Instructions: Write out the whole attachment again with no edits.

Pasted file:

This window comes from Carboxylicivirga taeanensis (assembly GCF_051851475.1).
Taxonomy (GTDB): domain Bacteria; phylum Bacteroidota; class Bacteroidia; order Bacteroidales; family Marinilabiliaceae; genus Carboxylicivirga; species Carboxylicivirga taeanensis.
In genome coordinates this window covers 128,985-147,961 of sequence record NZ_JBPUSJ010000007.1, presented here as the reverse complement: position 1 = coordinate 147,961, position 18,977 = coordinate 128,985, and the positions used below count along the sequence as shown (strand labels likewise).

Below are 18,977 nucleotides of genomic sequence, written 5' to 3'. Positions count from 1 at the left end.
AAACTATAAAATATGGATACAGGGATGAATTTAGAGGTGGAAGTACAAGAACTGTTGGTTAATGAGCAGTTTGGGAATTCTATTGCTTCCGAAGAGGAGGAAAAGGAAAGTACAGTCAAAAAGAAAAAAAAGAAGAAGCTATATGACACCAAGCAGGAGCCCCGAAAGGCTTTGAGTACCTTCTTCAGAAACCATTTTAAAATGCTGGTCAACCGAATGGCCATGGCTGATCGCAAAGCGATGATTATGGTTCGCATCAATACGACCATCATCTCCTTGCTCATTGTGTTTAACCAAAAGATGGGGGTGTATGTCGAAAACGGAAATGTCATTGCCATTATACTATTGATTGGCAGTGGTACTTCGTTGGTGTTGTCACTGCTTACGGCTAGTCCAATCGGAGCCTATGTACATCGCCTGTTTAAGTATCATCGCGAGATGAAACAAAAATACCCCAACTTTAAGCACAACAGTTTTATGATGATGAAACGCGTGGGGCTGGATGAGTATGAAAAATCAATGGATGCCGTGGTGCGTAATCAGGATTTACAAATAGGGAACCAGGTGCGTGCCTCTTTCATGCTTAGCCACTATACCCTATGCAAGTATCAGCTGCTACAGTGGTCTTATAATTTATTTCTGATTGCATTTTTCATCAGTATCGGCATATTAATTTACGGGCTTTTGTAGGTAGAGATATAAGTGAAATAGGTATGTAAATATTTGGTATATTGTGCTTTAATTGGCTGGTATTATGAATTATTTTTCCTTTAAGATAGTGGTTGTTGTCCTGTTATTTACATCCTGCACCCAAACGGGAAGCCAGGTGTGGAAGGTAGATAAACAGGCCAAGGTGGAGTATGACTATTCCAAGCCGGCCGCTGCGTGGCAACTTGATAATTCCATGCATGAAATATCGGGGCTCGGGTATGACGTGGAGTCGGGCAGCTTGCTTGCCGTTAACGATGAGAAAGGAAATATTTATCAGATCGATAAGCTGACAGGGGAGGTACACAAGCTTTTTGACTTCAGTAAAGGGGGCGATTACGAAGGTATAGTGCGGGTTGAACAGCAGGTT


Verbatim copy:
This window comes from Carboxylicivirga taeanensis (assembly GCF_051851475.1).
Taxonomy (GTDB): domain Bacteria; phylum Bacteroidota; class Bacteroidia; order Bacteroidales; family Marinilabiliaceae; genus Carboxylicivirga; species Carboxylicivirga taeanensis.
In genome coordinates this window covers 128,985-147,961 of sequence record NZ_JBPUSJ010000007.1, presented here as the reverse complement: position 1 = coordinate 147,961, position 18,977 = coordinate 128,985, and the positions used below count along the sequence as shown (strand labels likewise).

Below are 18,977 nucleotides of genomic sequence, written 5' to 3'. Positions count from 1 at the left end.
AAACTATAAAATATGGATACAGGGATGAATTTAGAGGTGGAAGTACAAGAACTGTTGGTTAATGAGCAGTTTGGGAATTCTATTGCTTCCGAAGAGGAGGAAAAGGAAAGTACAGTCAAAAAGAAAAAAAAGAAGAAGCTATATGACACCAAGCAGGAGCCCCGAAAGGCTTTGAGTACCTTCTTCAGAAACCATTTTAAAATGCTGGTCAACCGAATGGCCATGGCTGATCGCAAAGCGATGATTATGGTTCGCATCAATACGACCATCATCTCCTTGCTCATTGTGTTTAACCAAAAGATGGGGGTGTATGTCGAAAACGGAAATGTCATTGCCATTATACTATTGATTGGCAGTGGTACTTCGTTGGTGTTGTCACTGCTTACGGCTAGTCCAATCGGAGCCTATGTACATCGCCTGTTTAAGTATCATCGCGAGATGAAACAAAAATACCCCAACTTTAAGCACAACAGTTTTATGATGATGAAACGCGTGGGGCTGGATGAGTATGAAAAATCAATGGATGCCGTGGTGCGTAATCAGGATTTACAAATAGGGAACCAGGTGCGTGCCTCTTTCATGCTTAGCCACTATACCCTATGCAAGTATCAGCTGCTACAGTGGTCTTATAATTTATTTCTGATTGCATTTTTCATCAGTATCGGCATATTAATTTACGGGCTTTTGTAGGTAGAGATATAAGTGAAATAGGTATGTAAATATTTGGTATATTGTGCTTTAATTGGCTGGTATTATGAATTATTTTTCCTTTAAGATAGTGGTTGTTGTCCTGTTATTTACATCCTGCACCCAAACGGGAAGCCAGGTGTGGAAGGTAGATAAACAGGCCAAGGTGGAGTATGACTATTCCAAGCCGGCCGCTGCGTGGCAACTTGATAATTCCATGCATGAAATATCGGGGCTCGGGTATGACGTGGAGTCGGGCAGCTTGCTTGCCGTTAACGATGAGAAAGGAAATATTTATCAGATCGATAAGCTGACAGGGGAGGTACACAAGCTTTTTGACTTCAGTAAAGGGGGCGATTACGAAGGTATAGTGCGGGTTGAACAGCAGGTT